Computer Vision: Algorithms and Applications explores the variety of techniques commonly used to analyze and interpret images. It also describes challenging real-world applications where vision is being successfully used, both for specialized applications such as medical imaging, and for fun, consumer-level tasks such as image editing and stitching, which students can apply to their own personal photos and videos. More than just a source of “recipes,” this exceptionally authoritative and comprehensive textbook/reference also takes a scientific approach to basic vision problems, formulating physical models of the imaging process before inverting them to produce descriptions of a scene. These problems are also analyzed using statistical models and solved using rigorous engineering techniques. Topics and features: structured to support active curricula and project-oriented courses, with tips in the Introduction for using the book in a variety of customized courses; presents exercises at the end of each chapter with a heavy emphasis on testing algorithms and containing numerous suggestions for small mid-term projects; provides additional material and more detailed mathematical topics in the Appendices, which cover linear algebra, numerical techniques, and Bayesian estimation theory; suggests additional reading at the end of each chapter, including the latest research in each sub-field, in addition to a full Bibliography at the end of the book; supplies supplementary course material for students at the associated website, http://szeliski.org/Book/. Suitable for an upper-level undergraduate or graduate-level course in computer science or engineering, this textbook focuses on basic techniques that work under real-world conditions and encourages students to push their creative boundaries. Its design and exposition also make it eminently suitable as a unique reference to the fundamental techniques and current research literature in computer vision.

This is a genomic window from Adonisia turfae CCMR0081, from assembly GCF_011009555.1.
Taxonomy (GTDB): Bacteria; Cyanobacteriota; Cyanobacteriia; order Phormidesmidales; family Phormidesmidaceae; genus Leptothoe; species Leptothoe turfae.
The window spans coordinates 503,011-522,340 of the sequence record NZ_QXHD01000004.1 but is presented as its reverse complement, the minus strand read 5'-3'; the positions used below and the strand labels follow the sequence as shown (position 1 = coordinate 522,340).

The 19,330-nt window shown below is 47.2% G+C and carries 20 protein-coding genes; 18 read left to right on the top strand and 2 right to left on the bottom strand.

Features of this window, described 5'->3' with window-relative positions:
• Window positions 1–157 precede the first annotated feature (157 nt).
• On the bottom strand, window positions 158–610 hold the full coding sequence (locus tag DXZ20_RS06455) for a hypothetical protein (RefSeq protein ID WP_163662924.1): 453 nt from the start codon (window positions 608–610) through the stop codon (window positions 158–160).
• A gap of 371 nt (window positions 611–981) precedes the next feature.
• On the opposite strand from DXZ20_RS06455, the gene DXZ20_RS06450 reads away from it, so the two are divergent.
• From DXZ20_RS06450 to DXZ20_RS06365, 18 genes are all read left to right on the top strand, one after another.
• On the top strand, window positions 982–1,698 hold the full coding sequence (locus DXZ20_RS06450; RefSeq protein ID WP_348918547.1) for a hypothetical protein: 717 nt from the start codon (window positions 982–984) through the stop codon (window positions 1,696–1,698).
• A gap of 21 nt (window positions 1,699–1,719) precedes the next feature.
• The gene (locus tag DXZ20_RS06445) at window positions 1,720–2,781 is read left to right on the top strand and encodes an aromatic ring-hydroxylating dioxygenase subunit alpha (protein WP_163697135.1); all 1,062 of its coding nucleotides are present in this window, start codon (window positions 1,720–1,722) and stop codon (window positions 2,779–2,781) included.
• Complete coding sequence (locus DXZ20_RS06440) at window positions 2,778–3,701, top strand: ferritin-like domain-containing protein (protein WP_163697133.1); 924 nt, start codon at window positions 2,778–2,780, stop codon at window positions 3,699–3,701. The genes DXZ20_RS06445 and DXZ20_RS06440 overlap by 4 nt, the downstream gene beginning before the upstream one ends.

Issues in Discovery, Experimental, and Laboratory Medicine: 2011 Edition is a ScholarlyEditions™ eBook that delivers timely, authoritative, and comprehensive information about Discovery, Experimental, and Laboratory Medicine. The editors have built Issues in Discovery, Experimental, and Laboratory Medicine: 2011 Edition on the vast information databases of ScholarlyNews.™ You can expect the information about Discovery, Experimental, and Laboratory Medicine in this eBook to be deeper than what you can access anywhere else, as well as consistently reliable, authoritative, informed, and relevant. The content of Issues in Discovery, Experimental, and Laboratory Medicine: 2011 Edition has been produced by the world’s leading scientists, engineers, analysts, research institutions, and companies. All of the content is from peer-reviewed sources, and all of it is written, assembled, and edited by the editors at ScholarlyEditions™ and available exclusively from us. You now have a source you can cite with authority, confidence, and credibility. More information is available at http://www.ScholarlyEditions.com/.
Martina Vukasović,Peter Maassen,Monika Nerland,Bjørn Stensaker
Author: Martina Vukasović,Peter Maassen,Monika Nerland,Bjørn Stensaker